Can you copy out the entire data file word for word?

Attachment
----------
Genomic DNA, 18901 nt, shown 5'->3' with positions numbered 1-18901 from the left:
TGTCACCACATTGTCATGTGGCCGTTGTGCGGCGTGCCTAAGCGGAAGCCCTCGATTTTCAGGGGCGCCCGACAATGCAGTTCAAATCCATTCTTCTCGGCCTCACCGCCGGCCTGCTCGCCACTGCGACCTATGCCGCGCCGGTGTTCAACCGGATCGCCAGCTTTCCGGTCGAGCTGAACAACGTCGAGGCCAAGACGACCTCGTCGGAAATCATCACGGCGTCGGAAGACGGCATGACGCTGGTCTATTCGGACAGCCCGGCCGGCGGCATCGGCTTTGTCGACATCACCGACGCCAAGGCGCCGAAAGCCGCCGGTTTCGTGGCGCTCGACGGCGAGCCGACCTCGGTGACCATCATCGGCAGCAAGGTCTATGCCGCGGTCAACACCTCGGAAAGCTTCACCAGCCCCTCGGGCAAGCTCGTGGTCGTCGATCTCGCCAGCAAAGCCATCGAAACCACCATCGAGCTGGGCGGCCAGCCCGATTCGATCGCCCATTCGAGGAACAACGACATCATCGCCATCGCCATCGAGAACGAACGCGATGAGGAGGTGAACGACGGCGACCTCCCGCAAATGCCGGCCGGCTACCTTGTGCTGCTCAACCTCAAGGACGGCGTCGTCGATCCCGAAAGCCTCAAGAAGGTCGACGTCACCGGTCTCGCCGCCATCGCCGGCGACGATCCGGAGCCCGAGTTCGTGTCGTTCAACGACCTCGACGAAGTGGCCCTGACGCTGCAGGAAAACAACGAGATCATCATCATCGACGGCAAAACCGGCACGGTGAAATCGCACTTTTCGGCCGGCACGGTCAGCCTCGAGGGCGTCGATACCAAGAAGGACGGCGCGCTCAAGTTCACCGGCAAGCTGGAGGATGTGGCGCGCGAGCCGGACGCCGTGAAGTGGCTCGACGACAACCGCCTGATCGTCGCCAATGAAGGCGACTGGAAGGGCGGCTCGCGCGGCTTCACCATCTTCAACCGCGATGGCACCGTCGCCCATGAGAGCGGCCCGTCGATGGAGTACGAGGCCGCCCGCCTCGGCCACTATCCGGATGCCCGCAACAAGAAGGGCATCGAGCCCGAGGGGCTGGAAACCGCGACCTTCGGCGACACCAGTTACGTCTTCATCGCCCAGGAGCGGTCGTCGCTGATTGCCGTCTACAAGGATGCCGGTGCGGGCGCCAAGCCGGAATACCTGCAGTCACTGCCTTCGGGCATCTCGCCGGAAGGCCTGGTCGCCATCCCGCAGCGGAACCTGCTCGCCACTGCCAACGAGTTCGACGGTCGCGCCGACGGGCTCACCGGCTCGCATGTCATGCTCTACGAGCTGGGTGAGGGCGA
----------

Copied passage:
Genomic DNA, 18901 nt, shown 5'->3' with positions numbered 1-18901 from the left:
TGTCACCACATTGTCATGTGGCCGTTGTGCGGCGTGCCTAAGCGGAAGCCCTCGATTTTCAGGGGCGCCCGACAATGCAGTTCAAATCCATTCTTCTCGGCCTCACCGCCGGCCTGCTCGCCACTGCGACCTATGCCGCGCCGGTGTTCAACCGGATCGCCAGCTTTCCGGTCGAGCTGAACAACGTCGAGGCCAAGACGACCTCGTCGGAAATCATCACGGCGTCGGAAGACGGCATGACGCTGGTCTATTCGGACAGCCCGGCCGGCGGCATCGGCTTTGTCGACATCACCGACGCCAAGGCGCCGAAAGCCGCCGGTTTCGTGGCGCTCGACGGCGAGCCGACCTCGGTGACCATCATCGGCAGCAAGGTCTATGCCGCGGTCAACACCTCGGAAAGCTTCACCAGCCCCTCGGGCAAGCTCGTGGTCGTCGATCTCGCCAGCAAAGCCATCGAAACCACCATCGAGCTGGGCGGCCAGCCCGATTCGATCGCCCATTCGAGGAACAACGACATCATCGCCATCGCCATCGAGAACGAACGCGATGAGGAGGTGAACGACGGCGACCTCCCGCAAATGCCGGCCGGCTACCTTGTGCTGCTCAACCTCAAGGACGGCGTCGTCGATCCCGAAAGCCTCAAGAAGGTCGACGTCACCGGTCTCGCCGCCATCGCCGGCGACGATCCGGAGCCCGAGTTCGTGTCGTTCAACGACCTCGACGAAGTGGCCCTGACGCTGCAGGAAAACAACGAGATCATCATCATCGACGGCAAAACCGGCACGGTGAAATCGCACTTTTCGGCCGGCACGGTCAGCCTCGAGGGCGTCGATACCAAGAAGGACGGCGCGCTCAAGTTCACCGGCAAGCTGGAGGATGTGGCGCGCGAGCCGGACGCCGTGAAGTGGCTCGACGACAACCGCCTGATCGTCGCCAATGAAGGCGACTGGAAGGGCGGCTCGCGCGGCTTCACCATCTTCAACCGCGATGGCACCGTCGCCCATGAGAGCGGCCCGTCGATGGAGTACGAGGCCGCCCGCCTCGGCCACTATCCGGATGCCCGCAACAAGAAGGGCATCGAGCCCGAGGGGCTGGAAACCGCGACCTTCGGCGACACCAGTTACGTCTTCATCGCCCAGGAGCGGTCGTCGCTGATTGCCGTCTACAAGGATGCCGGTGCGGGCGCCAAGCCGGAATACCTGCAGTCACTGCCTTCGGGCATCTCGCCGGAAGGCCTGGTCGCCATCCCGCAGCGGAACCTGCTCGCCACTGCCAACGAGTTCGACGGTCGCGCCGACGGGCTCACCGGCTCGCATGTCATGCTCTACGAGCTGGGTGAGGGCGA